Lesson Plan

Bison by the Numbers

Bison on the prairie

Bison on the prairie

Larry McAfee, National Park Service photograph

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Grade Level:
Third Grade-Fourth Grade
Subject:
Biology: Animals, Conservation, Ecology, Environment, Wildlife Biology, Wildlife Management
Duration:
50 minutes (1 period)
National/State Standards:
South Dakota Math Standards: 3.N.1.1, 3.S.1.1, 3.S.1.2, 4.N.1.1, 4.S.1.1

Overview

The American bison was an important species to Native Americans on the Great Plains of North America. However, as settlers moved west during the nineteen century, the population numbers dramatically dropped from overhunting. In this exercise, students will learn graphing skills while learning about this species that almost went extinct.

Objective(s)

Students will learn about the population changes of the American bison and learn how to chart data using a bar graph.

Background

At the turn of the nineteenth century, an estimated 80 million bison roamed the Great Plains of North America. However, as settlers and the United States moved west, the abundance of bison plummeted to near-extinction levels. By 1900 the number of bison population was believed to have dropped to only 500 individuals.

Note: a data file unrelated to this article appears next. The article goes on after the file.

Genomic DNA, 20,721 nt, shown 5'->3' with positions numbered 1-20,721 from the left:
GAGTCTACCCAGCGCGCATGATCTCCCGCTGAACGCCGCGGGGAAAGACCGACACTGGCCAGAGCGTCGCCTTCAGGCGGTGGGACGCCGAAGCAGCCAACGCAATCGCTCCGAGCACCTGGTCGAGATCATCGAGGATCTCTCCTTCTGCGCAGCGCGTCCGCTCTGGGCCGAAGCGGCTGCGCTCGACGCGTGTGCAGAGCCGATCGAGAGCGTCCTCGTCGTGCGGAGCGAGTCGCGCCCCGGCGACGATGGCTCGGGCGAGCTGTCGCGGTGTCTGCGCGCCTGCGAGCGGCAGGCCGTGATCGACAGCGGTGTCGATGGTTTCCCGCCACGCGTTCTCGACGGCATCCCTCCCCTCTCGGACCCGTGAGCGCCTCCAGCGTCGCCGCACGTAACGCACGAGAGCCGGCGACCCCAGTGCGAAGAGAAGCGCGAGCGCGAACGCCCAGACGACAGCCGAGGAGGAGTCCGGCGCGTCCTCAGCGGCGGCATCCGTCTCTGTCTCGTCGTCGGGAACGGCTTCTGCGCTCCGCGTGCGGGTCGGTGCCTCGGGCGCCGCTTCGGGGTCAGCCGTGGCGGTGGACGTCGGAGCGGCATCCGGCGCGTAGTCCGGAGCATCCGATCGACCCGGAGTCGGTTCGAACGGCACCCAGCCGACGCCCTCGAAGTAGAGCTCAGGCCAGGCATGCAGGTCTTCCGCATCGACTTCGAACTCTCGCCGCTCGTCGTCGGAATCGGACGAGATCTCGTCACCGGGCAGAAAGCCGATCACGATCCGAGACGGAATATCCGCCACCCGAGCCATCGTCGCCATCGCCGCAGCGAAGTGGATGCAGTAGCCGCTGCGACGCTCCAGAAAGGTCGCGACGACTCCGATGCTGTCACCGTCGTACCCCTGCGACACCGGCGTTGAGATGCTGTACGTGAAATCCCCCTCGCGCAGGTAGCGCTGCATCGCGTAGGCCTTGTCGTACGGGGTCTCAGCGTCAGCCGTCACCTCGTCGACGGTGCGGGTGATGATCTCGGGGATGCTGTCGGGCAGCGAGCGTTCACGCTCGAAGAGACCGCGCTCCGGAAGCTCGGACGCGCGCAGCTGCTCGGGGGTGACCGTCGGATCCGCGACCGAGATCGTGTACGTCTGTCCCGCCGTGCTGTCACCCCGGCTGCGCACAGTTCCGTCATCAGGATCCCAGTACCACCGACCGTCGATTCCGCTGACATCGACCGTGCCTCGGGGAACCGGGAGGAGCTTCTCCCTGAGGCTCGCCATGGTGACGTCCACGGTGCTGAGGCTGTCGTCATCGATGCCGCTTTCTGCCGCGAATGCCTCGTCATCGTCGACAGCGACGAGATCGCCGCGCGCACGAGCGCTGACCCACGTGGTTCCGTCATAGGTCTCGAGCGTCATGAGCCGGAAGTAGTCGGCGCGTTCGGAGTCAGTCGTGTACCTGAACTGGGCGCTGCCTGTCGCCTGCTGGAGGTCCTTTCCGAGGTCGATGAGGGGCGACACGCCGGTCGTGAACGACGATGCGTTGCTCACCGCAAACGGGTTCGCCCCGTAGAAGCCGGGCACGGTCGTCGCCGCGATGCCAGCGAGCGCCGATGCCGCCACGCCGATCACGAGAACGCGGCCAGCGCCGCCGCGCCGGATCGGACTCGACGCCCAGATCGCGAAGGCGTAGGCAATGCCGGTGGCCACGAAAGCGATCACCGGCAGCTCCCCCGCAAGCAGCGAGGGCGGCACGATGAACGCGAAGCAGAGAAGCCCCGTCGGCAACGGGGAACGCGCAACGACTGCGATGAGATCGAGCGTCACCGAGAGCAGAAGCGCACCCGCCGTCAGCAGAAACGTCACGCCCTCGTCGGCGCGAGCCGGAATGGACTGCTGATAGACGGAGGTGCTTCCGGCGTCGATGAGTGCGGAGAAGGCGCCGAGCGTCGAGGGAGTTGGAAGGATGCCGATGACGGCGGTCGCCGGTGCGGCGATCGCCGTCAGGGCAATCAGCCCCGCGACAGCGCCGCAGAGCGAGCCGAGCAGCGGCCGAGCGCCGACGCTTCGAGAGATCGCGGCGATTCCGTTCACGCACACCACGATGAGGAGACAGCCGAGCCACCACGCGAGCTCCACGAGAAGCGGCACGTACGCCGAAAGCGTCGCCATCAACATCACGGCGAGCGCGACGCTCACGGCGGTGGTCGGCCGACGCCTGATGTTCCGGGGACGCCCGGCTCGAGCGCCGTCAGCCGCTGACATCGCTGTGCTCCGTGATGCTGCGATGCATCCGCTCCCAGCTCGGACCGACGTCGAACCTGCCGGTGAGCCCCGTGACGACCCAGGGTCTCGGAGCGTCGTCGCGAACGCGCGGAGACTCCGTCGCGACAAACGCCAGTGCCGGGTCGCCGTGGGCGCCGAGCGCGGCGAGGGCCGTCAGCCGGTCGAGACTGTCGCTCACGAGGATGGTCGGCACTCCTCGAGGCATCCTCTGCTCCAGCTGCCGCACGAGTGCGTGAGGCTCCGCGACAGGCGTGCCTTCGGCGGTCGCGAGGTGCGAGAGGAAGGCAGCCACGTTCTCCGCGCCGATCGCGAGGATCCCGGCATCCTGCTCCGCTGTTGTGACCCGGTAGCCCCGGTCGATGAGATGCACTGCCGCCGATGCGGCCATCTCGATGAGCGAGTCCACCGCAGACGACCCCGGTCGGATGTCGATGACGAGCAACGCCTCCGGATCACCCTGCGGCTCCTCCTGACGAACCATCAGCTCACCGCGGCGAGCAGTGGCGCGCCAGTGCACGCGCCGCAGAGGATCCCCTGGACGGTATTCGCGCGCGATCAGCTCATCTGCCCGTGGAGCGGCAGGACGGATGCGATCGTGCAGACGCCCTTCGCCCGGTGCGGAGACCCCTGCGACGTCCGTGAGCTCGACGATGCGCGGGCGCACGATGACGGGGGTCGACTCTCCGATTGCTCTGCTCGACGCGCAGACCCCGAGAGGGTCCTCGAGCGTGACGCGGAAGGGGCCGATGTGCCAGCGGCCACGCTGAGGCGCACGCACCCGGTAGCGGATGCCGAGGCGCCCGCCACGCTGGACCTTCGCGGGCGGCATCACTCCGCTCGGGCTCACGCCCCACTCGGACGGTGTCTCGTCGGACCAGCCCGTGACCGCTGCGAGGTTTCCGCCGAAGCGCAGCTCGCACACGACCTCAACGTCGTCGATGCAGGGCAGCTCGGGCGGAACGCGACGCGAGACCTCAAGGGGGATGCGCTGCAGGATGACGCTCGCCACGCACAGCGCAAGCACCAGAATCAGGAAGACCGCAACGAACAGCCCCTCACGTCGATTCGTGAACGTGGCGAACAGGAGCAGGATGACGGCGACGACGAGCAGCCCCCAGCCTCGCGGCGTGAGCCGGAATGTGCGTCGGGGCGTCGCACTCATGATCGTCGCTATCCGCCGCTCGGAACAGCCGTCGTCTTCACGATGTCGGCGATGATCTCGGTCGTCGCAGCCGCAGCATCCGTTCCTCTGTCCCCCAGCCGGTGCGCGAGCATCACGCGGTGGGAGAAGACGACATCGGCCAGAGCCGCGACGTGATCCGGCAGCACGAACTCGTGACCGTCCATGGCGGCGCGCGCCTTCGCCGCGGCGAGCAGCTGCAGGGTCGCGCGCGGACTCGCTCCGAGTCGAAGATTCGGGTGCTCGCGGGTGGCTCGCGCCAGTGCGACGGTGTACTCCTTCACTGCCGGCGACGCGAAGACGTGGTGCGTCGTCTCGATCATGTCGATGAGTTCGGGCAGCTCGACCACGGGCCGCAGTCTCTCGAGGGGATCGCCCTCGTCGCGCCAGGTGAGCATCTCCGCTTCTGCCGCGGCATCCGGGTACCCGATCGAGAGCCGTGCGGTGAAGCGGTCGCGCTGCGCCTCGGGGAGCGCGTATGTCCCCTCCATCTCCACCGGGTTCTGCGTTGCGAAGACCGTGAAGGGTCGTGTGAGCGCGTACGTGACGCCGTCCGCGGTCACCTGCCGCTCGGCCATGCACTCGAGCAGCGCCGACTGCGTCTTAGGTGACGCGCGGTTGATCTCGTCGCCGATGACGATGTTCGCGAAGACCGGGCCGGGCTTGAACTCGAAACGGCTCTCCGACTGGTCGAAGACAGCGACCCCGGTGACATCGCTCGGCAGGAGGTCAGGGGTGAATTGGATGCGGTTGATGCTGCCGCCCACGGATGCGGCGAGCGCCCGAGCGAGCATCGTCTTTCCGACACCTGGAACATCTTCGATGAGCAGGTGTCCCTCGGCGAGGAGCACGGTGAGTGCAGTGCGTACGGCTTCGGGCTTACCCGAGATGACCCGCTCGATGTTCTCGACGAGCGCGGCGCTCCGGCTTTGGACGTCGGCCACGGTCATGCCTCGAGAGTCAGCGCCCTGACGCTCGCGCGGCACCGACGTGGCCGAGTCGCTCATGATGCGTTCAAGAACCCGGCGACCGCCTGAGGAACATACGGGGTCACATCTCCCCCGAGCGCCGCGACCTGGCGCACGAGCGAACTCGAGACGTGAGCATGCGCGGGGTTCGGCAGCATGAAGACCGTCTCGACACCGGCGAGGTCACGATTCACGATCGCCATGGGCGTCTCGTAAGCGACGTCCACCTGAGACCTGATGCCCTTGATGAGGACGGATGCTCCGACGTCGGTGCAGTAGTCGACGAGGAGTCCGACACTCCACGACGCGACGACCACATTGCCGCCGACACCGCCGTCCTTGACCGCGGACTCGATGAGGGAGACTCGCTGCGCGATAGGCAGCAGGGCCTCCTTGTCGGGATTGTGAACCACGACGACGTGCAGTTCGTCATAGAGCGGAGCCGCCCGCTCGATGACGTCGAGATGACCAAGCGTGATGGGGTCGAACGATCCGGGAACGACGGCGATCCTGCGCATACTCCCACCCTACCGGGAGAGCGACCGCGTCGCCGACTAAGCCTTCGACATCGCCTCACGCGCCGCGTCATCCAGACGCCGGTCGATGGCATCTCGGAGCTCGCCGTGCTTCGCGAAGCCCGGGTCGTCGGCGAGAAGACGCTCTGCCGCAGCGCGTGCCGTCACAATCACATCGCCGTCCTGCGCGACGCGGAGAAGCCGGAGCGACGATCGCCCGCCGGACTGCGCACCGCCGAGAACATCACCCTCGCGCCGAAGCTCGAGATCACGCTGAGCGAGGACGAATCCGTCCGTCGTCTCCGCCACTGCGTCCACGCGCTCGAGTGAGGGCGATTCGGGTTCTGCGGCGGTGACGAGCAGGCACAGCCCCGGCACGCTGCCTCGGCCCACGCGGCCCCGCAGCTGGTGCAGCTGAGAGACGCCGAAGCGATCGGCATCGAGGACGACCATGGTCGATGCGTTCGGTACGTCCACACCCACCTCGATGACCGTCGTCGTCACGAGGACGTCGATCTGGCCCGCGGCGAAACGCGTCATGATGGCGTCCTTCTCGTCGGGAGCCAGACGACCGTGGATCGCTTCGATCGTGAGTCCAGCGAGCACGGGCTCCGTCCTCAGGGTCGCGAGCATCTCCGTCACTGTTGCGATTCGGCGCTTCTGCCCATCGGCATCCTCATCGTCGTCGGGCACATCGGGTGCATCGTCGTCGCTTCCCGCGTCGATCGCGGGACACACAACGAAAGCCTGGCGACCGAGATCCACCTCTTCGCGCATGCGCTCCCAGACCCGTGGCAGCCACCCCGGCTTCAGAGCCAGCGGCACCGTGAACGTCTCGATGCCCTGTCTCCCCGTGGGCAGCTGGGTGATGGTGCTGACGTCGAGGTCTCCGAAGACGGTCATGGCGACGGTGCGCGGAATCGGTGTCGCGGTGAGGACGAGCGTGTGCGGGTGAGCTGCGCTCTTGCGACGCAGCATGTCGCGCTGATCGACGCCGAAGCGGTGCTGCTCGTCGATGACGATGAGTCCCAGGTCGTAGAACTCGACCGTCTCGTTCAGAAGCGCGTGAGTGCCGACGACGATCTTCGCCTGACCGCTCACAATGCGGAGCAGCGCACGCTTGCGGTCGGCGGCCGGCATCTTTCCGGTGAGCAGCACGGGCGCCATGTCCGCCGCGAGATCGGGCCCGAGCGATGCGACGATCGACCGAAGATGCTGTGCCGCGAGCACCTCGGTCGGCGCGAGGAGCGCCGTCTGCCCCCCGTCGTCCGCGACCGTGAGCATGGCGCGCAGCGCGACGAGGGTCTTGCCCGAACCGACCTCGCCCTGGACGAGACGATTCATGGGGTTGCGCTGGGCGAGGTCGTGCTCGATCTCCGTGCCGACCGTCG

Materials

Bison by the Numbers student worksheetsBison by the Numbers Answer Key, and pencils

Procedure

Additional Resources

These resources are available through Badlands National History Association (BNHA), a not-for-profit organization established to support education and research efforts at Badlands National Park.

  • America's Prairie and Grasslands by Marianne D. Wallace
  • Local Tracks of North America "Quick Guide"
  • Golden Guide: Mammals
  • Badlands Suite: Land of Stone and Light, From Field to Lab, Multiple Perspectives DVD

Vocabulary

South Dakota, bison, prairie, Badlands National Park, national park, North America, Native American, food, shelter, clothing, tools, population, extinct